- Associated Press - Thursday, February 16, 2017

NASHVILLE, Tenn. (AP) - Tennessee Republican leaders are suggesting stricter security for the Capitol complex after several dozen protesters interrupted a news conference Wednesday about transgender bathroom access.

Senate Speaker Randy McNally told reporters Thursday that the House and Senate are considering requiring people to show ID and get a name tag to enter the facility, a proposal that is drawing opposition from Democrats.

On Wednesday, Sen. Mae Beavers of Mt. Juliet and Rep. Mark Pody of Lebanon abruptly ended their own news conference when protesters interrupted. The event dealt with the Republican lawmakers’ bathroom bill and their legislation seeking to declare marriage to be only between a man and a woman.

Beavers, who said she needed police to escort her out of the building, called the protest “despicable,” and suggested that protesters should be imprisoned.

The new security policy would essentially be the same as one lifted last year because it caused lines that often stretched around the block, particularly when advocacy groups held their days on the hill or when contentious legislation came up in committees.

“I think people having their name tags on, it’s a little bit of a deterrent to being violent or disruptive,” McNally said.

At the bathroom bill news conference, Rep. Pody had spoken for less than two minutes when a protester interrupted, saying, “My marriage is just as good as yours.” A gay couple held hands in the air. A woman’s shirt read, “You can pee next to me.”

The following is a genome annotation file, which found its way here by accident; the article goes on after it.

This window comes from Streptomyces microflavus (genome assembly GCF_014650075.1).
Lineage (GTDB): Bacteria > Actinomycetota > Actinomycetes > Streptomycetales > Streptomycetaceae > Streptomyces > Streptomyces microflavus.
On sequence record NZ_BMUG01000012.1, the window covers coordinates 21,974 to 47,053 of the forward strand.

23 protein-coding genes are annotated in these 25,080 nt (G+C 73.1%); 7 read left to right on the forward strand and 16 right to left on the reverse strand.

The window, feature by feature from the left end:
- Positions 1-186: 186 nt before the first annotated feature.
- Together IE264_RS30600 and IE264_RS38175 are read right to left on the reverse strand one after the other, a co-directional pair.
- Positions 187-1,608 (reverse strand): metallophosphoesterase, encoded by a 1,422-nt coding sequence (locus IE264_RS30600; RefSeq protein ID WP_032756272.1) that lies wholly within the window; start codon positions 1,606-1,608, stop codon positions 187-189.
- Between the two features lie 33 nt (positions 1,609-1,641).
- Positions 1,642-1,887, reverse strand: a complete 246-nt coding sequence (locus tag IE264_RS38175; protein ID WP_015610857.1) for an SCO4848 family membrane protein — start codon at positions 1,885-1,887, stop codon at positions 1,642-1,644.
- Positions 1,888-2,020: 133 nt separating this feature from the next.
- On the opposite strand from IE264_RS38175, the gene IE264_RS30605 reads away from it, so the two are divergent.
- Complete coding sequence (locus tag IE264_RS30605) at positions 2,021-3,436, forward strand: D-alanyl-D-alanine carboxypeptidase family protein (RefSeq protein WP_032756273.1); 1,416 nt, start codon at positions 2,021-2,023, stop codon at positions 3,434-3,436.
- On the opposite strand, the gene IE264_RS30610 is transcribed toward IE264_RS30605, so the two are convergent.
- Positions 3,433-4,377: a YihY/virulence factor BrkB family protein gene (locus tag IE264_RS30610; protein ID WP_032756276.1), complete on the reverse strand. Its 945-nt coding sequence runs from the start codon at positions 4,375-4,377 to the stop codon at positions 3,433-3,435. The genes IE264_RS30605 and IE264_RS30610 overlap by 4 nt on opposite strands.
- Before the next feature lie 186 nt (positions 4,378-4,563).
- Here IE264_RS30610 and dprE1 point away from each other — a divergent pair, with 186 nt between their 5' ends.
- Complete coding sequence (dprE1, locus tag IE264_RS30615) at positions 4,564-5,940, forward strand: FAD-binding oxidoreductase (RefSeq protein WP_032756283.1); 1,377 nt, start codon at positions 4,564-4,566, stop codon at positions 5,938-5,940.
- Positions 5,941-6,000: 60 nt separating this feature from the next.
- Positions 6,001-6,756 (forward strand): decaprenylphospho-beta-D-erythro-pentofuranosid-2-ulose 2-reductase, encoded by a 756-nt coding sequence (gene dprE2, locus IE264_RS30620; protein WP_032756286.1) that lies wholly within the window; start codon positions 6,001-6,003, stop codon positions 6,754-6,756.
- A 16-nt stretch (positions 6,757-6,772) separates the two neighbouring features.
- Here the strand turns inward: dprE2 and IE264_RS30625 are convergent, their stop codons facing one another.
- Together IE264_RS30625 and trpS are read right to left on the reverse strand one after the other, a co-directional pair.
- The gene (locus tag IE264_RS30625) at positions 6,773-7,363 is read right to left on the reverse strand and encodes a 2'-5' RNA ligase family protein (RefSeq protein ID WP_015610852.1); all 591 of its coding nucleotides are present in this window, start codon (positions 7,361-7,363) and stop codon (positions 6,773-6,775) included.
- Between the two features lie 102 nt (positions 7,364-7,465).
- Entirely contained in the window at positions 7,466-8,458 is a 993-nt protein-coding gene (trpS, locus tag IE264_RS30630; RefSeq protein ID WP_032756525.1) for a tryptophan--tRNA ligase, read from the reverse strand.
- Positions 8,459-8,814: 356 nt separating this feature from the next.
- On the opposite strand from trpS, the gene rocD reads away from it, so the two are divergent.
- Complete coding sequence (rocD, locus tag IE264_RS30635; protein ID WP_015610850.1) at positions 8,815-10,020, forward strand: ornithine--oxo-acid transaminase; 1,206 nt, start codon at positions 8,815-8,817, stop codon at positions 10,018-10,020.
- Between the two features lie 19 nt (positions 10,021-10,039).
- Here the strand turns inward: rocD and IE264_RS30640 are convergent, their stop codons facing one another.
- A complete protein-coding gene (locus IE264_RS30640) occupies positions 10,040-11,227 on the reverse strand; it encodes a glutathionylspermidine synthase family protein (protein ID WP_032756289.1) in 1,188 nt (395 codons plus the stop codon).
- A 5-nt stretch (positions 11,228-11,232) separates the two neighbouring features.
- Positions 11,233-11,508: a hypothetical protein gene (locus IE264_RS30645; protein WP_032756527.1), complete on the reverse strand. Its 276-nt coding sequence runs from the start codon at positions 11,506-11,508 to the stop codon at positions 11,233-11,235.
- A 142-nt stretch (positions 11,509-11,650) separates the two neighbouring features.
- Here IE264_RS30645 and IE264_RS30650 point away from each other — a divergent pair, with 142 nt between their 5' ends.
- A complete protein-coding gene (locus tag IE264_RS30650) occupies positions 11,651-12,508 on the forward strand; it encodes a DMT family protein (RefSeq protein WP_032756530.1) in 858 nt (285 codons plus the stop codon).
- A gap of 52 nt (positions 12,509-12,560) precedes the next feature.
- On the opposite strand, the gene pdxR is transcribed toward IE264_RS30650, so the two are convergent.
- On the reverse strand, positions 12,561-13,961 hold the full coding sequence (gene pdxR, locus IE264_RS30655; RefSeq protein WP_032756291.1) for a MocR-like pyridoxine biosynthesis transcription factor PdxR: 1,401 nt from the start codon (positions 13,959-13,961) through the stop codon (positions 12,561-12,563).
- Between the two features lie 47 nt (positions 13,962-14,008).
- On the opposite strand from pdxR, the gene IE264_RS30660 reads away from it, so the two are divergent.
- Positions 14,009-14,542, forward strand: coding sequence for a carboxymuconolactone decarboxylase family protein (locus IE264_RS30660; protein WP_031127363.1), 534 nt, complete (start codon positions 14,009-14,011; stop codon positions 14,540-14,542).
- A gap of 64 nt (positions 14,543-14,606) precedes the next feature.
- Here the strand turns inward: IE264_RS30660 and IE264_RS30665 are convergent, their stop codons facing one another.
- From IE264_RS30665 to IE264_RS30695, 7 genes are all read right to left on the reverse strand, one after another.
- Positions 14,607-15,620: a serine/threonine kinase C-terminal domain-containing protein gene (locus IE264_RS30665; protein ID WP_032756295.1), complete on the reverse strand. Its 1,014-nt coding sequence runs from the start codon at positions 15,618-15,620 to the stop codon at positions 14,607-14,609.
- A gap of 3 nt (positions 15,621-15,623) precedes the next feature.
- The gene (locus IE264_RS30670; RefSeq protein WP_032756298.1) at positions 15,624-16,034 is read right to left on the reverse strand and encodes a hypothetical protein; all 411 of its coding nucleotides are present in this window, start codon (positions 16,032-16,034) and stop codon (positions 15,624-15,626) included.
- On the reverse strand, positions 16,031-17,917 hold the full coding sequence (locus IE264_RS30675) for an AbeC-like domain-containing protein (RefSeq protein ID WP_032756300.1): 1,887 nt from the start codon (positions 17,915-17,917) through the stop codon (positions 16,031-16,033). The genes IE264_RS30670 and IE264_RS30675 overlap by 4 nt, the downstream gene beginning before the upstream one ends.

Pody asked if they’d like him to go on. One protester replied, “I don’t care whether you do or not, frankly.” The group started chanting, “Pull the bill.”

Pody said, “I appreciate y’all coming,” and left with Beavers. The crowd shouted, “cowards” and “shame.” They followed the two lawmakers and went to their offices.

The bathroom bill would require students in public schools and public colleges and universities to use restrooms and locker rooms of the sex on their birth certificates.

On Thursday, Beavers said no one “should be allowed to come up here and act like that.”

“To try to scare our staff, for us to be escorted out of the building; read the Tennessee Constitution,” Beavers told the AP. “It says anybody that disrespects a legislator when we’re in session is to be imprisoned.”

Beavers mentioned the anti-income tax protests in the early 2000s that included demonstrators banging on the Senate chamber doors, blaring car horns around the block, breaking a governor’s office window and accosting lawmakers as they walked through hallways with police escorts.

“So, you know, it goes both ways,” Beavers said.

The state Constitution says, “Each House may punish, by imprisonment, during its session, any person not a member, who shall be guilty of disrespect to the House, by any disorderly or any contemptuous behavior in its presence.”

Democratic Sen. Jeff Yarbro, a Nashville attorney, said he interprets that to cover lawmakers while they are in session taking action, not at a news conference.

McNally appeared to agree, saying lawmakers “can’t forbid that type of activity” that happened during the news conference protest. However, if there was an effort to prevent lawmakers from leaving, McNally said that might have broken the law. Whether the protesters actually blocked lawmakers from exiting is in dispute.

“Blocking the access, like in the elevator and things like that, I think that borders on being illegal,” McNally said.

Trisha Farmer, a protester, said protesting is a matter of constitutional free speech.

“Requiring a photo ID will not keep us from protesting bad legislation,” Farmer said.

House Democratic Caucus Chairman Mike Stewart of Nashville said his colleagues won’t support further restrictions to get in the building.

“If our caucus has to have meetings out on the Capitol steps, we’ll do it,” Stewart said. “We’re not going to be supportive of any effort to restrict people in any way.”

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